13.Your chief concern, after striving to live among those with whom you will have to get along amicably and in an exemplary way, will be to help these poor people, born in the darkness of ignorance of their Creator, to understand the truths of our faith, not by subtle theological reasoning, but by arguments taken from nature. You have to begin in that way, trying to let them see that you are only developing in them the signs of himself that God has left on them and which corrupt nature, long accustomed to evil, had effaced in them. To do this, Monsieur, you will often have to turn to the Father of Lights, repeating to him what you say to him every day: Da mihi intellectum ut sciam testimonia tua [Give me discernment that I may know your decrees]. In your meditation, set in order the lights he will give you, in order to demonstrate the truth of the First and Sovereign Being, the appropriateness of the mystery of the Trinity, and the necessity of the mystery of the Incarnation, which causes a second, perfect man to be born in us, after the corruption of the first, so that we may improve and reform ourselves on him. I would like to make them see the weaknesses of human nature in the disorders which they themselves condemn, for they have laws, kings, and punishments.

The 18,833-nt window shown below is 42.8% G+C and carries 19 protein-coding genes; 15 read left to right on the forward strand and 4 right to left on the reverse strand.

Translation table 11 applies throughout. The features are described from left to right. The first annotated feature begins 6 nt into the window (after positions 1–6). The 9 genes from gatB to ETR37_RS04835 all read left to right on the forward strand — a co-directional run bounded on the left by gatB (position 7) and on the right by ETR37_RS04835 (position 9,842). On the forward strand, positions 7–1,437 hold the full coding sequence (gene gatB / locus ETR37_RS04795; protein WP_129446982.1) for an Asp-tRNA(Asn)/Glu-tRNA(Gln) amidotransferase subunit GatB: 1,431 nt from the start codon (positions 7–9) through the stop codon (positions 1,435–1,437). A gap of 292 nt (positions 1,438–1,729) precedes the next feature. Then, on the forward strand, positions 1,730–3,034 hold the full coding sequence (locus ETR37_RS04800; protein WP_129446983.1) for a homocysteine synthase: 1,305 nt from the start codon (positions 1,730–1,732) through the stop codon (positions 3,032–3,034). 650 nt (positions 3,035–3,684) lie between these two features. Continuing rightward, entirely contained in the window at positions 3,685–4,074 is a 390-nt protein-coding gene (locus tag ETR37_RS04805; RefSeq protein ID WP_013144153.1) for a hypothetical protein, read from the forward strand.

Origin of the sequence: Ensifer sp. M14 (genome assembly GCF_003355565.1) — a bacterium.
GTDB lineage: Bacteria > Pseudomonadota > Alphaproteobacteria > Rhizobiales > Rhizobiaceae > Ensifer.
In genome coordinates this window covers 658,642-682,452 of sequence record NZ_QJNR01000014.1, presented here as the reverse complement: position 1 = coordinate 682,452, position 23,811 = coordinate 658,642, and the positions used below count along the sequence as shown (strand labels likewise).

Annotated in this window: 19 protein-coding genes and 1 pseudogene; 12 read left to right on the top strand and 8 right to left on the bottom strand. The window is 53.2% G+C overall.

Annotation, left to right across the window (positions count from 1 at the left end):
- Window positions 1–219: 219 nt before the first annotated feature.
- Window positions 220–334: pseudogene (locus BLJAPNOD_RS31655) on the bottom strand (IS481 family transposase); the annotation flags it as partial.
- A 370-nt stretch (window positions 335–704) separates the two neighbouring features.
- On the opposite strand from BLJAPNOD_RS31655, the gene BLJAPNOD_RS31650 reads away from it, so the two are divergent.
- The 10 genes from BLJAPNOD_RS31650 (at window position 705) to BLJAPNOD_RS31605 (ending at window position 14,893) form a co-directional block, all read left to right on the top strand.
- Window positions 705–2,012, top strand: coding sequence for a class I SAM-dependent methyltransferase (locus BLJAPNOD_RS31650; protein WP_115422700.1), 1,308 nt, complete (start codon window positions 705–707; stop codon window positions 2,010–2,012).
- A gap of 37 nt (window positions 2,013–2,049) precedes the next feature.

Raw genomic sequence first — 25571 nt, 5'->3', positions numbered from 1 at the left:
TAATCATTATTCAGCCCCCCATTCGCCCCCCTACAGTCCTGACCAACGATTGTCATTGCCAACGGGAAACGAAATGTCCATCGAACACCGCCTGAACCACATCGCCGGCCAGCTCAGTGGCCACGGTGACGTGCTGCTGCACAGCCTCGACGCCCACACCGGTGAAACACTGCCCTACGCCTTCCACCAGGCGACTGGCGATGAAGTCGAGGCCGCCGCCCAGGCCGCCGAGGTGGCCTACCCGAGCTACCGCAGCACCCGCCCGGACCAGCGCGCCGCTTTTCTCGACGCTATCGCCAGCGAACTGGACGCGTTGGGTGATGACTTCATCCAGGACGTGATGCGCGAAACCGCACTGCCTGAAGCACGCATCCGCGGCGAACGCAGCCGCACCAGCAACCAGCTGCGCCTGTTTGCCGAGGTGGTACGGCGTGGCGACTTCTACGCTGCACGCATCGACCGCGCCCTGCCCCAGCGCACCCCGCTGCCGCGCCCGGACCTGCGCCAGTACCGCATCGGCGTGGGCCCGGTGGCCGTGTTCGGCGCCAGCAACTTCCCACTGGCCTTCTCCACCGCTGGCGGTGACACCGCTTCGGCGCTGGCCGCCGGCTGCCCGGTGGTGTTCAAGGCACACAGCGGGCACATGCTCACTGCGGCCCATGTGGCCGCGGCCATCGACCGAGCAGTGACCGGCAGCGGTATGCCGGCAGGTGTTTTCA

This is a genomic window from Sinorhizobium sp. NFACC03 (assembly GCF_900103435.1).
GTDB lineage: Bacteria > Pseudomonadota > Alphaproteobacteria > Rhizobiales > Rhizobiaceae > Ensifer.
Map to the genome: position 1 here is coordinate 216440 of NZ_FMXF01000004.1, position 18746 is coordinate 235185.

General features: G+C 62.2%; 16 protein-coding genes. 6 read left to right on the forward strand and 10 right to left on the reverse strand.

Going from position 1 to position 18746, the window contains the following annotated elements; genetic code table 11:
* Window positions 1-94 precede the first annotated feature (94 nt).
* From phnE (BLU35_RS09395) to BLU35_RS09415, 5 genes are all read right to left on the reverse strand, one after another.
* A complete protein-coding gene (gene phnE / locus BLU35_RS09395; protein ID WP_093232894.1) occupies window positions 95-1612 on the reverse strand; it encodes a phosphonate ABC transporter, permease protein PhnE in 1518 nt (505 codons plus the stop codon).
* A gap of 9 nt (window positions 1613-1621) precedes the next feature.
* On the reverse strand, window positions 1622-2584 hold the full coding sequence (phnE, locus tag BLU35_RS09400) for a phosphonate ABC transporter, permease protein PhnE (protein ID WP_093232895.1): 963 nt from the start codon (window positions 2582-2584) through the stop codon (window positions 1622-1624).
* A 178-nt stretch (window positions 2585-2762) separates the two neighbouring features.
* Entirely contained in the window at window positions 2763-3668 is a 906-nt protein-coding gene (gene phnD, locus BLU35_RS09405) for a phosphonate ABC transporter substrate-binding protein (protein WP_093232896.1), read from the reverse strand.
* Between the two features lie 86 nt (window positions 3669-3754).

Although there are a few books dealing with these matters, such as Granada's catechism or some other which we will try to send you, I can only repeat to you, Monsieur, that the best one will be the prayer, Accedite ad eum et illuminamini [Come to him and be enlightened], abandoning yourself to the Spirit of God, who speaks in these circumstances. If his Divine Goodness is pleased to give you the grace to cultivate the seed of the Christians who are already there, living with these good people in Christian charity, I have no doubt whatsoever, Monsieur, that Our Lord will make use of you there to prepare an abundant harvest for the Company. Go then, Monsieur, and since your mission is from God, through those who represent him for you on earth, cast your nets boldly.